Two-thirds of Hispanic immigrants in Nassau County live in the Town of Hempstead, which has one of the worst performing high schools in New York State. But the neighboring town, Garden City, which has a 93 percent white population, is the 18th best school district in the state. With the arrival of thousands of young immigrants from Central America, schooling issues have intensified.

In an interview with  The Politic, Lauris Wren, director of the Asylum Clinic at the Hofstra University School of Law, said “In the summer of 2014, Long Island was one of the top destinations nationally for unaccompanied youth travelling from Central America.” She explained that the Youth Advocacy Clinic at Hofstra helped young asylum-seekers stay in the country.

In fall 2014, the Hempstead Union Free School District came under fire for violating federal law and denying enrollment to dozens of recently-arrived students. The New York Civil Liberties Union (NYCLU) and NYCC filed a joint-complaint to the State Attorney General, and the district was forced to open an annex to accommodate new students. The incident publicized the poor-quality education and lack of funding that plague districts with large immigrant populations.

Local officials also have control over one of the most contentious issues for Long Island immigrants: policing. Angel Reyes of LIISA described the vulnerability of undocumented immigrants who must confront an increase in hate crimes and a fear of the police.

“Both Nassau and Suffolk County police collaborate with Immigration and Customs Enforcement (ICE),” said Reyes. In December 2016, Suffolk County reversed part of its “sanctuary” status. County Sheriff Vincent DeMarco announced that the police would no longer require a judge’s order before detaining immigrants wanted by the U.S. Immigration and Customs Enforcement (ICE) for deportation.

Wren argued that such policies endanger all residents. “It causes immigrants to not cooperate with the police and not seek protection from the police, which in turn has a negative impact on the entire community,” she told The Politic.

Sevillano echoed these concerns. In Brentwood, serious and fatal gang violence has led to increased police surveillance and deportations. As of March 2017, thirteen MS-13 gang members had been arrested for the murder of two Brentwood teenagers. Disputes between MS-13, a U.S.-based gang started by El Salvadoran nationals in Los Angeles, and the Blood, Crips, and Salvadorans with Pride, has elicited fear in the Brentwood community. Sevillano suggested that deportations and arrests were not the only solutions to the violence.

“It’s a matter of insufficient resources for the youth. They need opportunities here,” he said. Sevillano also argued that deportations alone were ineffective, as many deported individuals continue gang activities in El Salvador. The uptick in gang violence coincided with the presidential campaign, potentially fueling U.S.-born resident fears of a dangerous immigrant influx. As Sevillano pointed out, however, the majority of gang violence victims have been either immigrants or their children.

Immigrant organizations and supporters have been fighting for policing and educational changes for years, but the new state of national politics has intensified the battle.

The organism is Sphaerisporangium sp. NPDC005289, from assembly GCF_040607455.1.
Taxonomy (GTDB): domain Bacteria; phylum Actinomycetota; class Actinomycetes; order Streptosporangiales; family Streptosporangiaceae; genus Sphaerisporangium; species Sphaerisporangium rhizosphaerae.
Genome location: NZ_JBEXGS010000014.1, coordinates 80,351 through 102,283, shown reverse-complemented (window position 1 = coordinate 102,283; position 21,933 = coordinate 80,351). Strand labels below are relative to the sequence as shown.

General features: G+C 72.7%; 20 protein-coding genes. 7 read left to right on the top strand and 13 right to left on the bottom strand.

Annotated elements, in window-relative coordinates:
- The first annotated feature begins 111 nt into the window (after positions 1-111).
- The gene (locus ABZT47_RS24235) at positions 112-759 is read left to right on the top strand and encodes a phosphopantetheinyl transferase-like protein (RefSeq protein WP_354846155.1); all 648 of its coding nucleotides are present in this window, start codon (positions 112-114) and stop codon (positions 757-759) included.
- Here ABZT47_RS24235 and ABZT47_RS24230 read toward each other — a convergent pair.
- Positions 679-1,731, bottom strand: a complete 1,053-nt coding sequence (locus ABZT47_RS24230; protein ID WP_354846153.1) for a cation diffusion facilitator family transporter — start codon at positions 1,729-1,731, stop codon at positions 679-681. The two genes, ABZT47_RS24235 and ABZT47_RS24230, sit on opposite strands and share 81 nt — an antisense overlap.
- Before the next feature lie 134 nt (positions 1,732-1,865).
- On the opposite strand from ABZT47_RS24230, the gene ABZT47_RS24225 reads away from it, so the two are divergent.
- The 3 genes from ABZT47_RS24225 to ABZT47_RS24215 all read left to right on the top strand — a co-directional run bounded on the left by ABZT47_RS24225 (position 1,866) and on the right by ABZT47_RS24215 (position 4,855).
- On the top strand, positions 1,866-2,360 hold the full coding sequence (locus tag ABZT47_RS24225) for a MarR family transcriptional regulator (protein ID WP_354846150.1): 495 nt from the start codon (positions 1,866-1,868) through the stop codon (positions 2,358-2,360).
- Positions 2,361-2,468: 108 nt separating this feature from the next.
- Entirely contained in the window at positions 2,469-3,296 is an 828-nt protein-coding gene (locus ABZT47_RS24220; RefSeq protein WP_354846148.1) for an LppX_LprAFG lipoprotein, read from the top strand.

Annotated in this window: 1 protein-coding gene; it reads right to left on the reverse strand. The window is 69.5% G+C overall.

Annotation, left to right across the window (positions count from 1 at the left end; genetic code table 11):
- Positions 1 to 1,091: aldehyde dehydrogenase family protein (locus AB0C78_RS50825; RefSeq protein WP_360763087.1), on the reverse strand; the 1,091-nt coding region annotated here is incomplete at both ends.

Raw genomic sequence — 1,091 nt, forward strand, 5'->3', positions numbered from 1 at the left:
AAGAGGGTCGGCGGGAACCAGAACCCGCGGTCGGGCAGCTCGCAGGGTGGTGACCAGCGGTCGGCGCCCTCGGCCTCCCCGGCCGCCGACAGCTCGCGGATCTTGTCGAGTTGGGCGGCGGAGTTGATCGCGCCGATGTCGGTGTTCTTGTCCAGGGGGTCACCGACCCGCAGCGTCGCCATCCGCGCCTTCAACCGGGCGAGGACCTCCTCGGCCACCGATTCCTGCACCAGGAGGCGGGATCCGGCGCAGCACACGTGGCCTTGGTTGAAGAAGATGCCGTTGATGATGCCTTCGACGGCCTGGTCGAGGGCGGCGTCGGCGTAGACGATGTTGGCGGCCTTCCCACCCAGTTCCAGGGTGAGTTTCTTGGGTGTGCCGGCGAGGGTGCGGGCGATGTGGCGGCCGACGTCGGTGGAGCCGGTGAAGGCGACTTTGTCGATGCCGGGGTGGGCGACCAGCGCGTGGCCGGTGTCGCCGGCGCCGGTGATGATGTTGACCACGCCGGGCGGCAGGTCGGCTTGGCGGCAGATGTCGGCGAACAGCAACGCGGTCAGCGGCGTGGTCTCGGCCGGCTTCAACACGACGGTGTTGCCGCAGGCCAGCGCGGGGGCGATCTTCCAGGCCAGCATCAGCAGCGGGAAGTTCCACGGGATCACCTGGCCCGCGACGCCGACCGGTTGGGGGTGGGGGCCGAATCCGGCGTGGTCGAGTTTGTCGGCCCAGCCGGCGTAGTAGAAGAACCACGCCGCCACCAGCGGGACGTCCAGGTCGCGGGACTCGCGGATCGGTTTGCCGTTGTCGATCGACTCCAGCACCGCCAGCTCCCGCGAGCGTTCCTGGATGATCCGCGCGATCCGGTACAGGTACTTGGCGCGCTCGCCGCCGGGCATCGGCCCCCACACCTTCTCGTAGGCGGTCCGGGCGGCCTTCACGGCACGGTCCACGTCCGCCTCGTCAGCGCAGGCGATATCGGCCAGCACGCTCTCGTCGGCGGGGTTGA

“Since the election, there has been a great deal of fear,” Elise Damas told The Politic.

Damas heads the Pathway to Citizenship program at CARECEN, which provides free citizenship assistance to the 100,000 lawful permanent residents in Long Island who are eligible for naturalization. By early 2017, Pathway to Citizenship had assisted over 2,000 clients.

“This year was unprecedented,” said Damas, recounting the dramatic increase in clients. “When people came into our office, 25-year residents, we asked them: ‘Why now?’ And they said: ‘Because Trump.’”

A desire to vote and protect vulnerable family members pushed many permanent residents to complete citizenship applications. In November 2016, Trump carried Long Island by 20,000 votes. Now that Trump has ascended into the presidency, immigrants face uphill policy battles along with the daily reality of living in a pro-Trump area.

“My greatest fear is the creation of an environment that is so blatantly anti-immigrant,” said Damas. “This has emboldened segments of our communities that had up until now been lurking in the shadows.”

Reyes, himself a Peruvian immigrant and DACA recipient, described his concerns for the upcoming years. “We’re afraid of losing our status. Thousands of us go to high school and college here. We are business owners. I’ve lived here for 15 years.” Although Reyes has fought for Latino immigrant justice for years, he cited today as an exceptionally frightening time.

The consequences of the Trump election have begun to take shape. After the inauguration, a wave of federal raids in New York realized many immigrant fears. In an April 2017 panel at Long Island University, Laura Lemus of Long Island WINS Magazine described a case in Brentwood.

A father of three was detained inside of his house in front of his children. The ICE officers had entered the back of his house without permission and they detained him and continued with deportation proceedings because he had a DUI from over two years ago,” Lemus told the audience at the event.

Organizations have allied to oppose raids and other anti-immigrant policies. Make the Road NY, for example, has coordinated several protests, rallies, and events across the region in response to Trump policies. Damas and Wren emphasized the power of forming coalitions like these to support immigrants.

Alliances extend beyond immigrant-centered organizations. In January 2017, Reyes planned a Town Hall for Unity at a Nassau County church, which included participation from local Black Lives Matter organizers, Jewish groups, Muslim leaders, and many others. In the most diverse event he had ever organized, Reyes hoped to strengthen ties between groups targeted during the presidential campaign.

Until local officials take a stronger stand, these organizations must balance quick responses to daily crises with long-term policy goals. But Reyes stressed the need for all Long Island voters to oppose harmful state and national government actions. “Ultimately, we need to send a message to others in the community to act.”